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The second film in director Christopher Nolan’s rebooted Batman franchise, The Dark Knight is often considered the best in the three-part series, mostly due to the casting of Heath Ledger as The Joker, a figure of such great menace and intrigue, he nearly overshadowed Christian Bale‘s Batman. The story is rather simple, with The Joker planning on destruction, but it’s not about that really. This is about characters and their journeys, as is typical with Nolan. Aside from the two leads, there is the introduction of Harvey Dent (Aaron Eckhart), the headstrong District Attorney out to clean up the street who will meet his own fate at the hands of The Joker, an event that will shape his own villainy.
The film is richly layered and challenges audiences to think about what is good versus what is right, while these deeply drawn characters combat each other with increasing ferocity. Comic book adaptations are inherently a good fit for film but few rarely do it right, thinking all it takes is the right look, but Nolan understands the humanity behind the figures and creates a universe unlike any before or since, setting a standard for the genre yet to be duplicated.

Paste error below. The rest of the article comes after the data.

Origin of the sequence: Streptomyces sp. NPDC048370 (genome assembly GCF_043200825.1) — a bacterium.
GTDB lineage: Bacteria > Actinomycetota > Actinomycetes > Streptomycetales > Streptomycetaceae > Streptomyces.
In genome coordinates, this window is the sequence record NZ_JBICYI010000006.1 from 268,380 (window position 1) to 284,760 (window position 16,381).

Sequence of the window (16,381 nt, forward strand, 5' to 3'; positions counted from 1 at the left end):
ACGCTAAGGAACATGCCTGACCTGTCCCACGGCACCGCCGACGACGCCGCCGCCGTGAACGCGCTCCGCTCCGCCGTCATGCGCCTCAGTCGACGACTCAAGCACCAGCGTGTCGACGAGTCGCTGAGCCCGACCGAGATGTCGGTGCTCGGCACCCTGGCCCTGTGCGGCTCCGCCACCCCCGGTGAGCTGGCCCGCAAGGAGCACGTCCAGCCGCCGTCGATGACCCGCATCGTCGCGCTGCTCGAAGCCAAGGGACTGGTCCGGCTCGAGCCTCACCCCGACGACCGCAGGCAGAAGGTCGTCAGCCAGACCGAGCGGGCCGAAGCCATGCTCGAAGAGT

The Joker is a relatively new guy on the block but he’s making big impressions and after initial resistance by mob bosses, his offer to take out Batman in exchange for half their money is accepted. Now all he has to do is follow through. When Harvey Dent publicly takes credit for begin Batman, he gets thrust into protective custody and marked by Joker for assassination. As Dent is being transported in an armored car, The Joker and his goons attack, using RPG’s and submachine gun fire. They follow in an unmarked semi truck and Batman is right behind in his Tumbler, itself a massive armored vehicle. But, when the Tumbler takes a hit from an RPG, it shuts down, forcing Batman to eject in a two-wheel motorcycle-like bike that speeds up to the semi in pursuit, eventually stringing up a cable that, when struck by the truck, completely upends it, flipping it straight up and over onto its back.